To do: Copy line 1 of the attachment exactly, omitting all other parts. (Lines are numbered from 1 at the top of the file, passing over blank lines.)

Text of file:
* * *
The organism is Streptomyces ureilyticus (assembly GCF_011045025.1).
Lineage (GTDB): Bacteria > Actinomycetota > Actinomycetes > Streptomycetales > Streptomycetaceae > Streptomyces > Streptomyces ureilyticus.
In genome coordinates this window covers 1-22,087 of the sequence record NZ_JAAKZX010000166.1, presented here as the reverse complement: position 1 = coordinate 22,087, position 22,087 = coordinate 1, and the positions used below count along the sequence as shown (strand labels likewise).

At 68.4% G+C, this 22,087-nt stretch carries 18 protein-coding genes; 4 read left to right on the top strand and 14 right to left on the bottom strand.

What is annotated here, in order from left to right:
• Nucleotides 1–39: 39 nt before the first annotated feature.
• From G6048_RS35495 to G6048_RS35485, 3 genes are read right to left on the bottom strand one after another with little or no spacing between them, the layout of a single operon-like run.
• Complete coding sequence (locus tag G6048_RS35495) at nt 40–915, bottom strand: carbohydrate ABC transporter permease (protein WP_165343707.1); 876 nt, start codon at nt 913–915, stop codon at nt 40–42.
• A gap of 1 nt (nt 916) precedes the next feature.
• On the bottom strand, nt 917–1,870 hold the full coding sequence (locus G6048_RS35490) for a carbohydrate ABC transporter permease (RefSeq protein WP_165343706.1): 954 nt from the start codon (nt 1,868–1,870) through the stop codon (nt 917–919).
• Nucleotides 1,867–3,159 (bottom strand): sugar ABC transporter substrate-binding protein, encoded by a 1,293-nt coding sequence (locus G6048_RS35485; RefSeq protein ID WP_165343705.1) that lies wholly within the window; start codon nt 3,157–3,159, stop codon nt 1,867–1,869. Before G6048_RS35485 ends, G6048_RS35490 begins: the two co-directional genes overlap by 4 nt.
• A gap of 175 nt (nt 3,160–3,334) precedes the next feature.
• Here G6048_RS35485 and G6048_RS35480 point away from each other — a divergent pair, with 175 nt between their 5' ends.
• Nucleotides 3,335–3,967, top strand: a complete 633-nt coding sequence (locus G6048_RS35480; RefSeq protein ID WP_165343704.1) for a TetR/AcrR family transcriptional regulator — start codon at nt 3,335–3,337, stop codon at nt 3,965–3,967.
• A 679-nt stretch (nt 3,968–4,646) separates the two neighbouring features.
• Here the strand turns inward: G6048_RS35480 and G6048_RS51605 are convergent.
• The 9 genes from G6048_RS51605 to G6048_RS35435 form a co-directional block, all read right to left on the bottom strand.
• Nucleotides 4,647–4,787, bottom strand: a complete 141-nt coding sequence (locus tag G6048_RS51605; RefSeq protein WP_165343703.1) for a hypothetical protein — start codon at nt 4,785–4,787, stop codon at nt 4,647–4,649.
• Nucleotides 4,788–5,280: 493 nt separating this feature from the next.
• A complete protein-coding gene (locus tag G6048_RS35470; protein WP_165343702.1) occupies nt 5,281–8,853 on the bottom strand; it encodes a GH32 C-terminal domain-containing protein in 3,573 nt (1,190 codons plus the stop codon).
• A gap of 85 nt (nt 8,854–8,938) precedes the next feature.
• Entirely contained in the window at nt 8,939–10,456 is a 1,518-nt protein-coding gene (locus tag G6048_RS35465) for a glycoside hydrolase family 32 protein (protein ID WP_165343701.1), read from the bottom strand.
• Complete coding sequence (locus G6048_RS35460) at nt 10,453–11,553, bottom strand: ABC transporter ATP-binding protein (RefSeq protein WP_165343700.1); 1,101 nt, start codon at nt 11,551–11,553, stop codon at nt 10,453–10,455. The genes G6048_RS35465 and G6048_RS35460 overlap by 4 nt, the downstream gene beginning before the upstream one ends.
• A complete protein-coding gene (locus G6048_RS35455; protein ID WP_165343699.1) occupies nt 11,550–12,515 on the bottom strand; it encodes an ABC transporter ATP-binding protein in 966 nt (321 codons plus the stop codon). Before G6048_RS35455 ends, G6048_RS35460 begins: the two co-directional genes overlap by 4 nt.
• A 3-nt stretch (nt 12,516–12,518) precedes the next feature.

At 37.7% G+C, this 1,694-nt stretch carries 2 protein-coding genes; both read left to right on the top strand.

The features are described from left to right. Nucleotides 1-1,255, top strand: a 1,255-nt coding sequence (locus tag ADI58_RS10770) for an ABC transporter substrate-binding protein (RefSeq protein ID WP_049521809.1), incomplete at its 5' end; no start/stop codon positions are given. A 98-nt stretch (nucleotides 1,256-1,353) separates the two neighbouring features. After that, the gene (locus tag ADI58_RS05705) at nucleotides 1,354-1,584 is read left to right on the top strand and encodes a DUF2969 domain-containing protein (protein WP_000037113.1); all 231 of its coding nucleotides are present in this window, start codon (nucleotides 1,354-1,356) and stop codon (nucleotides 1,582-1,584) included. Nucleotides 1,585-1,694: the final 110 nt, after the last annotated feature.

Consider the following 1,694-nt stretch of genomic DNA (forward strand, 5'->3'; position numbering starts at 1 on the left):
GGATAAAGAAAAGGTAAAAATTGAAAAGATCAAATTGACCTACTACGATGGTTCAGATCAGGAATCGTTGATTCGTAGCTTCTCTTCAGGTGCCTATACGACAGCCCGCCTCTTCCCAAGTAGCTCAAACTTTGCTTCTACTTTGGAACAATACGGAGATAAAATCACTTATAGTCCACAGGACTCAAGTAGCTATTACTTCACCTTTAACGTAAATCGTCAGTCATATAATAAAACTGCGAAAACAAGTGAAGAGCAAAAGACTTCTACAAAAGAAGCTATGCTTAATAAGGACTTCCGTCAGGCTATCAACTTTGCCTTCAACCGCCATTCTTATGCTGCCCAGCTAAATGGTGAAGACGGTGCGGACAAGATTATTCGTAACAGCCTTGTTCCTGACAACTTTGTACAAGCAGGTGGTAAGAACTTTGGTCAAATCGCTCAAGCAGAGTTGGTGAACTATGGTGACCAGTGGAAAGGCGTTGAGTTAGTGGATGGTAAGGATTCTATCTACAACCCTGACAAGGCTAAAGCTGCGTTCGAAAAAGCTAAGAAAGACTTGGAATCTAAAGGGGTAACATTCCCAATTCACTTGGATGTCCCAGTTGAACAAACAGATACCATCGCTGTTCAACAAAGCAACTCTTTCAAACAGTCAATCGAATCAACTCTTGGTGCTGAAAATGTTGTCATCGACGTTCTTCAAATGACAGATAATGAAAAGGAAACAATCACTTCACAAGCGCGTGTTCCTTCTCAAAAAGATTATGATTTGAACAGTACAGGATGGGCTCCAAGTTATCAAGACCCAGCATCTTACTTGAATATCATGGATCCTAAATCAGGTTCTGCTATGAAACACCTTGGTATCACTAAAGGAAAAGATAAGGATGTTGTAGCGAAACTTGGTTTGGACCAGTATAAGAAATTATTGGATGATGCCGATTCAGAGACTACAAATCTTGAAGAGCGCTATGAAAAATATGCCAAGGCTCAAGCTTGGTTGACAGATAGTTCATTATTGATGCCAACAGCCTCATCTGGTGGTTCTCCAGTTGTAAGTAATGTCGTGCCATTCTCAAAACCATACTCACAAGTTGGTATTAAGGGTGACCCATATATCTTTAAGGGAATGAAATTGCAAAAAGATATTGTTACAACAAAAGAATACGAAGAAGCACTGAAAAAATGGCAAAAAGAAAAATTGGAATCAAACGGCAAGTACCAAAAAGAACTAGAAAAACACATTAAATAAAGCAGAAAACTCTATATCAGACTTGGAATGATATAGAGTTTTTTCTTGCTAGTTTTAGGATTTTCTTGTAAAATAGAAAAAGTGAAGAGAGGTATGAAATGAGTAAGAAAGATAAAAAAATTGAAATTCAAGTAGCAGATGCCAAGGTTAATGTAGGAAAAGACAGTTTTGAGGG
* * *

The organism is Streptomyces ureilyticus (assembly GCF_011045025.1).